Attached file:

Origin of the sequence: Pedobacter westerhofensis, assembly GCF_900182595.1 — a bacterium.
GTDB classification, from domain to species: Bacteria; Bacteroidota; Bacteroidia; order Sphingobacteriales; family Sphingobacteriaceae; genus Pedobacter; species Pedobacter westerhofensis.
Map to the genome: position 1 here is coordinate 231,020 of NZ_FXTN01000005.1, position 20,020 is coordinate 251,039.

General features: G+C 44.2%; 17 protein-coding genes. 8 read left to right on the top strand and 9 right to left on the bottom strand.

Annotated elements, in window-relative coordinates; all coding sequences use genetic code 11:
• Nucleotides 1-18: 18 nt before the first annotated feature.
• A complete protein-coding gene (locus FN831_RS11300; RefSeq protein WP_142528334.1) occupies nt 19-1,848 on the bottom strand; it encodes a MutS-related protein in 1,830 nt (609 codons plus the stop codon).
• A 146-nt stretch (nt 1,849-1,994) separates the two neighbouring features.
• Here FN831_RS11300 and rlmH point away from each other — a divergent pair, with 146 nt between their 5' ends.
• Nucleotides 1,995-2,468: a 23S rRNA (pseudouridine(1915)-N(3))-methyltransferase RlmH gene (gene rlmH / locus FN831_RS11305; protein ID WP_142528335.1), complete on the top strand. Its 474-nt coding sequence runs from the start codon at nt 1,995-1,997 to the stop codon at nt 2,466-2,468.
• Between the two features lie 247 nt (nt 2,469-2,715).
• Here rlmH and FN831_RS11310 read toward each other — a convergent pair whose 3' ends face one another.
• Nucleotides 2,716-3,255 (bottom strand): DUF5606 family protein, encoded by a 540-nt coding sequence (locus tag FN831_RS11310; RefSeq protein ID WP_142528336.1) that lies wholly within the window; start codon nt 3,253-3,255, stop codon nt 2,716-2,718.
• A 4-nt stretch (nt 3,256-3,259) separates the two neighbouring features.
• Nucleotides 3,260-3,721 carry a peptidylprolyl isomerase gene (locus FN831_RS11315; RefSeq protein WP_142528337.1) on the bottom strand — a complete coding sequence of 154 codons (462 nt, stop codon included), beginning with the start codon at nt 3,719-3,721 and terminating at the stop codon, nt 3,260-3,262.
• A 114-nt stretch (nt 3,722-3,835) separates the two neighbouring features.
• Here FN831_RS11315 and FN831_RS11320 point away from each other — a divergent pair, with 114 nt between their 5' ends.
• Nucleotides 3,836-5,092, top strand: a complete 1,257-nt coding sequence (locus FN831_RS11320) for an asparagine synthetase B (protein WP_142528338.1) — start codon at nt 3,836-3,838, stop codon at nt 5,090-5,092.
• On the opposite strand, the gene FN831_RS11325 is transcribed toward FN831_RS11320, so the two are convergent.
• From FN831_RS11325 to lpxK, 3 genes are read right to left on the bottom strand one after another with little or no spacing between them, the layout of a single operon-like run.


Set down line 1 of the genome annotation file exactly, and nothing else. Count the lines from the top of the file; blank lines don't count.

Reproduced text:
Origin of the sequence: Pedobacter westerhofensis, assembly GCF_900182595.1 — a bacterium.